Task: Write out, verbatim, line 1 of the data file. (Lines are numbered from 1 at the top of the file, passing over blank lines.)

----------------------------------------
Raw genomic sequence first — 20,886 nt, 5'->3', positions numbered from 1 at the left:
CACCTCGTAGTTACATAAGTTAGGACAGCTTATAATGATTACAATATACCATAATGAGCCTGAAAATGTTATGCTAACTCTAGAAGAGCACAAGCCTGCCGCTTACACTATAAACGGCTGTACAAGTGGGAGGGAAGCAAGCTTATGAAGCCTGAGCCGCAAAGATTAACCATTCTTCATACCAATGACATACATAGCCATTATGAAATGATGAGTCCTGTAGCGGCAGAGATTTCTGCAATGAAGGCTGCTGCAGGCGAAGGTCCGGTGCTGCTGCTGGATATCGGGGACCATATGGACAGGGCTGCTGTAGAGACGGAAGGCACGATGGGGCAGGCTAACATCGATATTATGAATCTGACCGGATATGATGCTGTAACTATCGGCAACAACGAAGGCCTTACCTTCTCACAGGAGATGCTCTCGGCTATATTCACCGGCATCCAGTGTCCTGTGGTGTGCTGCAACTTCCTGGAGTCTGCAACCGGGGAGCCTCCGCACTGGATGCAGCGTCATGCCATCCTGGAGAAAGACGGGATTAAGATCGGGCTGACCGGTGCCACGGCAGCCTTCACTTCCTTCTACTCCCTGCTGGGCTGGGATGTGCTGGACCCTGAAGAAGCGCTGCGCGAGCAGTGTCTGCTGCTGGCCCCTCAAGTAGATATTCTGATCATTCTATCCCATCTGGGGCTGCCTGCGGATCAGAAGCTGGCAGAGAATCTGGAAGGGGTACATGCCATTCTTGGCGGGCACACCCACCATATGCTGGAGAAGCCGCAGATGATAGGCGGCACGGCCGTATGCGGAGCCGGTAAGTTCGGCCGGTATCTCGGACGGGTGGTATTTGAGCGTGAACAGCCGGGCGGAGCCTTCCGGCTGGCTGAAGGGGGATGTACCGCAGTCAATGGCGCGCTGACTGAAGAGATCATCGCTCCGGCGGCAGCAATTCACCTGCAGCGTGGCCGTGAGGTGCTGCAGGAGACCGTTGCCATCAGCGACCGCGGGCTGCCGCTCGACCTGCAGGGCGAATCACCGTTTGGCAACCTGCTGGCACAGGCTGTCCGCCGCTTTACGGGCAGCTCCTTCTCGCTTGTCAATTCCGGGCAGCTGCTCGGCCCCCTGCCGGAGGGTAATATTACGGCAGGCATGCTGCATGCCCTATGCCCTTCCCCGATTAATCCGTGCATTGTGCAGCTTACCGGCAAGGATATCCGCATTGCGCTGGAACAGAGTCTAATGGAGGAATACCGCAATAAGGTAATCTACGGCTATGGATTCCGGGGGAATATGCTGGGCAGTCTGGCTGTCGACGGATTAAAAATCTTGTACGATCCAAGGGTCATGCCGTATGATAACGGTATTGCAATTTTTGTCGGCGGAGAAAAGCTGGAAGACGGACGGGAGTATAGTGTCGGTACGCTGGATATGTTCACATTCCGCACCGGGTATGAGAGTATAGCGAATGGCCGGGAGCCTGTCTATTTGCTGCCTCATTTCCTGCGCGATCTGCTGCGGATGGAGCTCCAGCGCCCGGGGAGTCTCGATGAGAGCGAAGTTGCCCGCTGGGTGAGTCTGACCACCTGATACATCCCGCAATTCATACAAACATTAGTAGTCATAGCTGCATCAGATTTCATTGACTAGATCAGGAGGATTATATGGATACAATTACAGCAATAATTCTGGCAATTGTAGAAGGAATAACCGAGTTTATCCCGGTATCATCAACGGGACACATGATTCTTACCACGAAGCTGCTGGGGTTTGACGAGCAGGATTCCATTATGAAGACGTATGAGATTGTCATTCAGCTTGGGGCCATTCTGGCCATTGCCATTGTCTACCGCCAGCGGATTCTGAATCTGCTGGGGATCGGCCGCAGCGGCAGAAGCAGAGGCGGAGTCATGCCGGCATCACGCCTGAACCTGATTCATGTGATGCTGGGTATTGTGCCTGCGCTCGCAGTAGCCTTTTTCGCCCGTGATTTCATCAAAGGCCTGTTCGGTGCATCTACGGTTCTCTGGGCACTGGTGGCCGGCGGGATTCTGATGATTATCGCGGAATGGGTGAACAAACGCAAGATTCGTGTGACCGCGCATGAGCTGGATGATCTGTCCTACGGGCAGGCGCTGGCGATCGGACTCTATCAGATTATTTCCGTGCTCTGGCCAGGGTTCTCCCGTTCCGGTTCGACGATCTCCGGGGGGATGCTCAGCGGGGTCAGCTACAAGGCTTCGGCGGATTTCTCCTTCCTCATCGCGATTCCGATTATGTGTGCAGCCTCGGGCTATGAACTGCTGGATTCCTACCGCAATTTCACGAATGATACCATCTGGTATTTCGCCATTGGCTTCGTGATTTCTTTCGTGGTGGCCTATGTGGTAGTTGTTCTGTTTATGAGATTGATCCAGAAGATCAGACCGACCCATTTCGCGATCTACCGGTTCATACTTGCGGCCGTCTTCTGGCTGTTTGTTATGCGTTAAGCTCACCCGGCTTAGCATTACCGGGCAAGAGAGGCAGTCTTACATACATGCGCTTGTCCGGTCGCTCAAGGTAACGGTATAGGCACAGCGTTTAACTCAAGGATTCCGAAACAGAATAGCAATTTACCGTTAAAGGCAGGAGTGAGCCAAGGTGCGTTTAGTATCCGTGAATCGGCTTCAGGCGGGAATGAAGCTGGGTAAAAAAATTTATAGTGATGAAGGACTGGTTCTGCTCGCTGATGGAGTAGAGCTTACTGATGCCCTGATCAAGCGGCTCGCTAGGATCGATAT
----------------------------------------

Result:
Raw genomic sequence first — 20,886 nt, 5'->3', positions numbered from 1 at the left: